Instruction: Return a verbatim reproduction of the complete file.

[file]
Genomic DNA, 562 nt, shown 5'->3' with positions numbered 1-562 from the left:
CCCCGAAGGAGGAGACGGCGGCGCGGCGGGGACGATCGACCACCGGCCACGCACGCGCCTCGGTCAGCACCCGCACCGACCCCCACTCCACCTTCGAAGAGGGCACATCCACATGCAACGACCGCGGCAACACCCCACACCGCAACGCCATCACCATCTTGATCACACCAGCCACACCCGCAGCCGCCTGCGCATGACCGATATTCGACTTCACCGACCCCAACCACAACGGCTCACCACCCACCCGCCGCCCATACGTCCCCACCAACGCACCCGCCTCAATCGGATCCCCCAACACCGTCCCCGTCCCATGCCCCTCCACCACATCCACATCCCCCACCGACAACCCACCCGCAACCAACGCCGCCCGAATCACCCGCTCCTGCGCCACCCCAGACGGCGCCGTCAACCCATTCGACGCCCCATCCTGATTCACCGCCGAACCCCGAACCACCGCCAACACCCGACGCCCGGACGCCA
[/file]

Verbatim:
Genomic DNA, 562 nt, shown 5'->3' with positions numbered 1-562 from the left:
CCCCGAAGGAGGAGACGGCGGCGCGGCGGGGACGATCGACCACCGGCCACGCACGCGCCTCGGTCAGCACCCGCACCGACCCCCACTCCACCTTCGAAGAGGGCACATCCACATGCAACGACCGCGGCAACACCCCACACCGCAACGCCATCACCATCTTGATCACACCAGCCACACCCGCAGCCGCCTGCGCATGACCGATATTCGACTTCACCGACCCCAACCACAACGGCTCACCACCCACCCGCCGCCCATACGTCCCCACCAACGCACCCGCCTCAATCGGATCCCCCAACACCGTCCCCGTCCCATGCCCCTCCACCACATCCACATCCCCCACCGACAACCCACCCGCAACCAACGCCGCCCGAATCACCCGCTCCTGCGCCACCCCAGACGGCGCCGTCAACCCATTCGACGCCCCATCCTGATTCACCGCCGAACCCCGAACCACCGCCAACACCCGACGCCCGGACGCCA